New Heracles Stealer in the Wild



This week, the SonicWall Capture Labs threat research team analyzed a new sample of an infostealer dubbed ‘Heracles’, which has multiple evasion and persistence techniques. The malware is programmed to search for system credentials, installed programs and crypto currency wallets.

Technical Analysis

The file is detected as “Обязанности старшего техника на самолете ТУ-160_вч_85927_Д_Каплунов.exe”, which translates to “Responsibilities of a senior technician on a TU-160 aircraft_vch_85927_D_Kaplunov.exe”. It is a .NET executable.

Figure 1: Sample Detection

When attempting to look at the file resources in DNSpy, the records are completely obfuscated.

Figure 2: Obfuscated (left) and deobfuscated data (right)

Once the file has been deobfuscated, it shows hundreds of classes and attributes. In a secondary check against the deobfuscated sample, two embedded files are found. The first is ‘DotNetZip.dll’, and the second is another .NET DLL file (“zx_8d21b2346df842017090f44c62fec926.dll”). The former is used for handling zip files in memory and is a legitimate application, while the latter is a secondary payload.

Figure 3: Payload detection

Looking at the payload sample, it shows the name “PDF_Reader” in its resource section. However, it has a number of domains listed related to cryptocurrency and dark web sites, including a .onion address.

Figure 4: Domains listed in the payload, which also mentions ‘Eazfuscator’, an obfuscation tool

Once runtime occurs, the main file will perform checks against CPU features using WMI using the following queries:

  • CreateInstanceEnum – root\cimv2 : Win32_Processor
  • ExecQuery – root\cimv2 : SELECT ProcessorId FROM Win32_Processor
  • ExecQuery – root\cimv2 : SELECT * FROM Win32_VideoController
  • ExecQuery – root\cimv2 : SELECT Capacity FROM Win32_PhysicalMemory

It will also check for VMWare and QEMU virtual environments specifically while running processes and debuggers to ensure it is running on a viable system. All errors are disabled via SetErrorMode to prevent the user/system from detecting activity. Files are dropped into the following locations for persistence and staging:

  • ~AppData\Roaming\\\Files\Local Settings\Temp
  • ~AppData\Roaming\\Files\Start Menu\Programs
  • ~AppData\Roaming\\Files\Start Menu\Programs\Windows Powershell
  • ~AppData\Roaming…\Files\Start Menu\Programs\System Tools\
  • ~AppData\Roaming…\Files\Start Menu\Programs\Startup
  • ~AppData\Roaming…\Files\Start Menu\Programs\Startup\Administrative Tools\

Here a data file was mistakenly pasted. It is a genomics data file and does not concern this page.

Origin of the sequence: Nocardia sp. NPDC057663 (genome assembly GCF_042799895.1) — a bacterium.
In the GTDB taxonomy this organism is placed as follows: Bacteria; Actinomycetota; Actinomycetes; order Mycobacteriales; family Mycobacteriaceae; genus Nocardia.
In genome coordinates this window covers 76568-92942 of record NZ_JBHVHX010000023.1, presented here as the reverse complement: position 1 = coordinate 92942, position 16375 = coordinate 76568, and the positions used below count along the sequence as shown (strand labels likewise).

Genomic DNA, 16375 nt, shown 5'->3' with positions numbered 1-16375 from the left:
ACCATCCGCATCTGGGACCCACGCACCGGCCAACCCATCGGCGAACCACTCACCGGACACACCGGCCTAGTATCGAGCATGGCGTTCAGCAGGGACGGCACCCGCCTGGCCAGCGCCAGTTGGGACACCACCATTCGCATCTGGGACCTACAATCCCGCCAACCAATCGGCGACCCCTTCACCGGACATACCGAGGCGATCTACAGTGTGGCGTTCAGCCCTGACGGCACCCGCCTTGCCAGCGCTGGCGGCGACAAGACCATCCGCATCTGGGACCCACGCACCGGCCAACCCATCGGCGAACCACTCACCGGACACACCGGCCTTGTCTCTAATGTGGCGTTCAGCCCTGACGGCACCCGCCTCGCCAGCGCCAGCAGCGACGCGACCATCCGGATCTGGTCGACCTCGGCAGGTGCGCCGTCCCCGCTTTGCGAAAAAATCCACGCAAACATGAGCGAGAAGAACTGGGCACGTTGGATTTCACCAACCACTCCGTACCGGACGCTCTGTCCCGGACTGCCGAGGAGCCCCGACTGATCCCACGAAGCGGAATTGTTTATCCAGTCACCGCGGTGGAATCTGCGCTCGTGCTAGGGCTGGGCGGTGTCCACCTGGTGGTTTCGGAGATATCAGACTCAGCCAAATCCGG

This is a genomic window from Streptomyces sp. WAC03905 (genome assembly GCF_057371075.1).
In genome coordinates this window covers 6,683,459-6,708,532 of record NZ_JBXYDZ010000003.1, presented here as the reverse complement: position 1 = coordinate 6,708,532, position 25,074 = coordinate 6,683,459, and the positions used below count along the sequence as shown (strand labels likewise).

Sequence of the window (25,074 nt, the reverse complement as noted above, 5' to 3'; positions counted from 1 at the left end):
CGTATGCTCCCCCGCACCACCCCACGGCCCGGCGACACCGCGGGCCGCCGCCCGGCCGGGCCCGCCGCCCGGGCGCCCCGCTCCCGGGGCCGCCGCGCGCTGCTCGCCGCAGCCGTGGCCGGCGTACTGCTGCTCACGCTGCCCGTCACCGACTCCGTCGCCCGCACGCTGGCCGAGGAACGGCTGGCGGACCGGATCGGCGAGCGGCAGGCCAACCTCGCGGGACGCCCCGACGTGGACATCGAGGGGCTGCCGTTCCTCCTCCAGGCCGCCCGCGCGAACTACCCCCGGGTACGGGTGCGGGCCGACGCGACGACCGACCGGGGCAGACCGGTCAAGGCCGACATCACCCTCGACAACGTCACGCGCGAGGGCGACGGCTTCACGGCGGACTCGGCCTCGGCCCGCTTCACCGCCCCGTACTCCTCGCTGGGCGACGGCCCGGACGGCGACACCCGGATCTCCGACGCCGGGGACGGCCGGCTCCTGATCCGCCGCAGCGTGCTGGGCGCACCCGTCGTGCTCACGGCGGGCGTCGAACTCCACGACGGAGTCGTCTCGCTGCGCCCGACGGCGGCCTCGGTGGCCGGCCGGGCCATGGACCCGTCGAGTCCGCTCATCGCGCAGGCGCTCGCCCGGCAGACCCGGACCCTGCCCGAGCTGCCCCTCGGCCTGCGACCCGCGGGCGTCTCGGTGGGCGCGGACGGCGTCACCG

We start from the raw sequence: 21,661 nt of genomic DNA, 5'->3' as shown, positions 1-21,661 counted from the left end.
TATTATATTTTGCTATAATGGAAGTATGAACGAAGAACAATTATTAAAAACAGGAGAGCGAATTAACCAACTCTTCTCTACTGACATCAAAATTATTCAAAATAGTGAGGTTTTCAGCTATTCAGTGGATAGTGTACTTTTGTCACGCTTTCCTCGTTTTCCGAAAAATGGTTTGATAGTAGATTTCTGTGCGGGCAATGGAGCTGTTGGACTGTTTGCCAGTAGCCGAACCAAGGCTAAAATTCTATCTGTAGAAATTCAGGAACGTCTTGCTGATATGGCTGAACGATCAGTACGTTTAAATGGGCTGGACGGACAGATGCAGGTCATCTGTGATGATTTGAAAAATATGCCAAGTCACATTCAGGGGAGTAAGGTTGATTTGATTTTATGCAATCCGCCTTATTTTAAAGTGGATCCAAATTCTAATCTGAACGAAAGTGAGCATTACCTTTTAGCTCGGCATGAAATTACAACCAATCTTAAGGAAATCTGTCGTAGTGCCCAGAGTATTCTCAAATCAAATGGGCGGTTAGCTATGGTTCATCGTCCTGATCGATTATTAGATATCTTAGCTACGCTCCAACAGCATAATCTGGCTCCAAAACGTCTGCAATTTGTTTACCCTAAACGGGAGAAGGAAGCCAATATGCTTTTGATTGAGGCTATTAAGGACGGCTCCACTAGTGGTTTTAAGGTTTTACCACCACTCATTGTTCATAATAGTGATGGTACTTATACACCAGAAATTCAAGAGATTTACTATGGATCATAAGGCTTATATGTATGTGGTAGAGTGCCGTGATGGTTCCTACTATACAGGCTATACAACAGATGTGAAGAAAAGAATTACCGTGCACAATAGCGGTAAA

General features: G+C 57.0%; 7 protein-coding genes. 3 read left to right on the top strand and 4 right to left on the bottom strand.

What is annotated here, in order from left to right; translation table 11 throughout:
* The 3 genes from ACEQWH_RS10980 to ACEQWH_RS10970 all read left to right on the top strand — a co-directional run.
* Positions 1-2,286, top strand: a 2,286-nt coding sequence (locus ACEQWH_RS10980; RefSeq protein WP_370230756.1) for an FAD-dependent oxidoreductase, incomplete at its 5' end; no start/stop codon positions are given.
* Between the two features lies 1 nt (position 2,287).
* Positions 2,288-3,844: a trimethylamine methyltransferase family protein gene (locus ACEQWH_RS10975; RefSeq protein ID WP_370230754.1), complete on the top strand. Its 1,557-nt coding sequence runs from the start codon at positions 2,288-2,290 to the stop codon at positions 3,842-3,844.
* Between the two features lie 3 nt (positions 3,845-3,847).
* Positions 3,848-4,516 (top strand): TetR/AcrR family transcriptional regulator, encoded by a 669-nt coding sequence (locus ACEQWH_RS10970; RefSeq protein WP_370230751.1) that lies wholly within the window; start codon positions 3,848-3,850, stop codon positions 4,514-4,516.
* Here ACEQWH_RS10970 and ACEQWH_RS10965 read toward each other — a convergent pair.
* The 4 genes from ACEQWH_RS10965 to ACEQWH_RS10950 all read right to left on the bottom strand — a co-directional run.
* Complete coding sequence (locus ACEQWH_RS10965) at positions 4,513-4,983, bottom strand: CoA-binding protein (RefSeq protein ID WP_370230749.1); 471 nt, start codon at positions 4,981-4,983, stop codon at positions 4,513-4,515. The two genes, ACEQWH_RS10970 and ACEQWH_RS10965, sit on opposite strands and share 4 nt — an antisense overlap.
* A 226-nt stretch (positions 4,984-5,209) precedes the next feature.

• ~AppData\Roaming…\Files\Start Menu\Programs\Startup\Maintenance\
  • ~AppData\Roaming…\Files\Start Menu\Programs\Startup\Accessories\
  • ~AppData\Roaming…\Files\Start Menu\Programs\Startup\Accessibility\

The main sample creates copies of itself in the ‘Temp’ location as ‘.tmp’ files. In testing, these were presented as ‘wct3D66.tmp’ or similar. For all other locations, either ‘.ini’ or ‘.lnk’ files are created that will point back to one or more of the copies. Enumeration begins by going through the main directory and looking for Microsoft Office profiles, cryptocurrency wallets and clipboard data. The main wallets are: Electrum, Ethereum, Exodus, bytecoin and Zcash.

Figure 5: Wallet strings found during runtime

Data is staged in the same ‘Temp’ directory and is compressed via DotNetZip. While no network connections were made, the following IP addresses were found in memory: ( ( ( ( (

The telegram IP is used for communications, as it has been confirmed that there is a telegram group associated with this sample (‘https://t{.}me/rusvolcorp’) in other tests. Rusvolcorp is a Russian group fighting on behalf of Ukraine, but it is unknown whether this link is legitimate.


To ensure SonicWall customers are prepared for any exposure that may occur due to this malware, the following signatures have been released:

  • MalAgent.Heracles.A
  • MalAgent.Heracles.Payload


  • 53d5c2574c7f70b7aa69243916acf6e43fe4258fbd015660032784e150b3b4fa (Обязанности старшего техника на самолете ТУ-160_вч_85927_Д_Каплунов.exe)

  • BAD79DB7BE7C9C4BFBA84BFE7B3254E215650A5532098DC7C4A787695D52A983 (PDF_Reader.dll)


  • exploitinqx4sjro.onion
Security News
The SonicWall Capture Labs Threat Research Team gathers, analyzes and vets cross-vector threat information from the SonicWall Capture Threat network, consisting of global devices and resources, including more than 1 million security sensors in nearly 200 countries and territories. The research team identifies, analyzes, and mitigates critical vulnerabilities and malware daily through in-depth research, which drives protection for all SonicWall customers. In addition to safeguarding networks globally, the research team supports the larger threat intelligence community by releasing weekly deep technical analyses of the most critical threats to small businesses, providing critical knowledge that defenders need to protect their networks.